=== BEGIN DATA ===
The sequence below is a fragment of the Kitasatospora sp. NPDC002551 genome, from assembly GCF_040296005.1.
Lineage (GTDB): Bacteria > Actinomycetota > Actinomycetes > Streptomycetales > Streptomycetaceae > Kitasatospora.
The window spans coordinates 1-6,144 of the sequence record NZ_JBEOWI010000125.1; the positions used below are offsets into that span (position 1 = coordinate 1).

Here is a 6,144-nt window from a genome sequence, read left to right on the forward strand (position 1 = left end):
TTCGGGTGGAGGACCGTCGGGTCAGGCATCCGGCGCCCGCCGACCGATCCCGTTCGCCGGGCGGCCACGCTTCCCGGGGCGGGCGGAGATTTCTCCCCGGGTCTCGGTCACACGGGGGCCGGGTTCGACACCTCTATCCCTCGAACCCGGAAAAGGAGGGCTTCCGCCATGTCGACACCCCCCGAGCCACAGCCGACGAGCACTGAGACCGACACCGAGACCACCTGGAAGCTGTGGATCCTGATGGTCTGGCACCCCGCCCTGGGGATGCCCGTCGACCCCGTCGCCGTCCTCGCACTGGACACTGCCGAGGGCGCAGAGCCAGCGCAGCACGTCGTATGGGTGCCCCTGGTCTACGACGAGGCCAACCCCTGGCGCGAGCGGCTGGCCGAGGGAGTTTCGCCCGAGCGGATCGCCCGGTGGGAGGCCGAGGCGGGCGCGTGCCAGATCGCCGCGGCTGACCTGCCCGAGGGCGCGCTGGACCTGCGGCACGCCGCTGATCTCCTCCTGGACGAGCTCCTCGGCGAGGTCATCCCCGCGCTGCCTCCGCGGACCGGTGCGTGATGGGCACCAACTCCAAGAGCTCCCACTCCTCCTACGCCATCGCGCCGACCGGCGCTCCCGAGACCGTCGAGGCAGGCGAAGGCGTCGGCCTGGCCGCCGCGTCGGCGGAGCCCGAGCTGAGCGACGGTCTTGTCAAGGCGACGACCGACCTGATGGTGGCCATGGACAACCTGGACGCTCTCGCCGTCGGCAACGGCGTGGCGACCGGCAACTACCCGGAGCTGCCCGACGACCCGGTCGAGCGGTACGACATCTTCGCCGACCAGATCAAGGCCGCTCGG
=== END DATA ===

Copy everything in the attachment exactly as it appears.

The sequence below is a fragment of the Kitasatospora sp. NPDC002551 genome, from assembly GCF_040296005.1.
Lineage (GTDB): Bacteria > Actinomycetota > Actinomycetes > Streptomycetales > Streptomycetaceae > Kitasatospora.
The window spans coordinates 1-6,144 of the sequence record NZ_JBEOWI010000125.1; the positions used below are offsets into that span (position 1 = coordinate 1).

Here is a 6,144-nt window from a genome sequence, read left to right on the forward strand (position 1 = left end):
TTCGGGTGGAGGACCGTCGGGTCAGGCATCCGGCGCCCGCCGACCGATCCCGTTCGCCGGGCGGCCACGCTTCCCGGGGCGGGCGGAGATTTCTCCCCGGGTCTCGGTCACACGGGGGCCGGGTTCGACACCTCTATCCCTCGAACCCGGAAAAGGAGGGCTTCCGCCATGTCGACACCCCCCGAGCCACAGCCGACGAGCACTGAGACCGACACCGAGACCACCTGGAAGCTGTGGATCCTGATGGTCTGGCACCCCGCCCTGGGGATGCCCGTCGACCCCGTCGCCGTCCTCGCACTGGACACTGCCGAGGGCGCAGAGCCAGCGCAGCACGTCGTATGGGTGCCCCTGGTCTACGACGAGGCCAACCCCTGGCGCGAGCGGCTGGCCGAGGGAGTTTCGCCCGAGCGGATCGCCCGGTGGGAGGCCGAGGCGGGCGCGTGCCAGATCGCCGCGGCTGACCTGCCCGAGGGCGCGCTGGACCTGCGGCACGCCGCTGATCTCCTCCTGGACGAGCTCCTCGGCGAGGTCATCCCCGCGCTGCCTCCGCGGACCGGTGCGTGATGGGCACCAACTCCAAGAGCTCCCACTCCTCCTACGCCATCGCGCCGACCGGCGCTCCCGAGACCGTCGAGGCAGGCGAAGGCGTCGGCCTGGCCGCCGCGTCGGCGGAGCCCGAGCTGAGCGACGGTCTTGTCAAGGCGACGACCGACCTGATGGTGGCCATGGACAACCTGGACGCTCTCGCCGTCGGCAACGGCGTGGCGACCGGCAACTACCCGGAGCTGCCCGACGACCCGGTCGAGCGGTACGACATCTTCGCCGACCAGATCAAGGCCGCTCGG